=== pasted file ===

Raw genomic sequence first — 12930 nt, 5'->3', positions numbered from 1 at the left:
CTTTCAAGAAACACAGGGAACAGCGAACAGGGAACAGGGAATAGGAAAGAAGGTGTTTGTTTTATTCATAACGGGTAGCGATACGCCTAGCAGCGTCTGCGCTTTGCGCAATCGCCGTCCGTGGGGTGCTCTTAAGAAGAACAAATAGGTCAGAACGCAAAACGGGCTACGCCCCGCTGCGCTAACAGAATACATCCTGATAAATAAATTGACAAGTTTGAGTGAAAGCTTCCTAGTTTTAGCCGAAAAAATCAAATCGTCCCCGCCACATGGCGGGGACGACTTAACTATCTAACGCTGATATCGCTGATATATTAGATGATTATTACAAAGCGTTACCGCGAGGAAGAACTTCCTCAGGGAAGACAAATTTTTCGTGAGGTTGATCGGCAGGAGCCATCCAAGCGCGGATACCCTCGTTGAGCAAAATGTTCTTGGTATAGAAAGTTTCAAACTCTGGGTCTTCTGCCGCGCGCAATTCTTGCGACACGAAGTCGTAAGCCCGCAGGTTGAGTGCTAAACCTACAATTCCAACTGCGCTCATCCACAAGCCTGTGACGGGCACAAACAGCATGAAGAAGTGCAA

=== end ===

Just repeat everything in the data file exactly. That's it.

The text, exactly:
Raw genomic sequence first — 12930 nt, 5'->3', positions numbered from 1 at the left:
CTTTCAAGAAACACAGGGAACAGCGAACAGGGAACAGGGAATAGGAAAGAAGGTGTTTGTTTTATTCATAACGGGTAGCGATACGCCTAGCAGCGTCTGCGCTTTGCGCAATCGCCGTCCGTGGGGTGCTCTTAAGAAGAACAAATAGGTCAGAACGCAAAACGGGCTACGCCCCGCTGCGCTAACAGAATACATCCTGATAAATAAATTGACAAGTTTGAGTGAAAGCTTCCTAGTTTTAGCCGAAAAAATCAAATCGTCCCCGCCACATGGCGGGGACGACTTAACTATCTAACGCTGATATCGCTGATATATTAGATGATTATTACAAAGCGTTACCGCGAGGAAGAACTTCCTCAGGGAAGACAAATTTTTCGTGAGGTTGATCGGCAGGAGCCATCCAAGCGCGGATACCCTCGTTGAGCAAAATGTTCTTGGTATAGAAAGTTTCAAACTCTGGGTCTTCTGCCGCGCGCAATTCTTGCGACACGAAGTCGTAAGCCCGCAGGTTGAGTGCTAAACCTACAATTCCAACTGCGCTCATCCACAAGCCTGTGACGGGCACAAACAGCATGAAGAAGTGCAA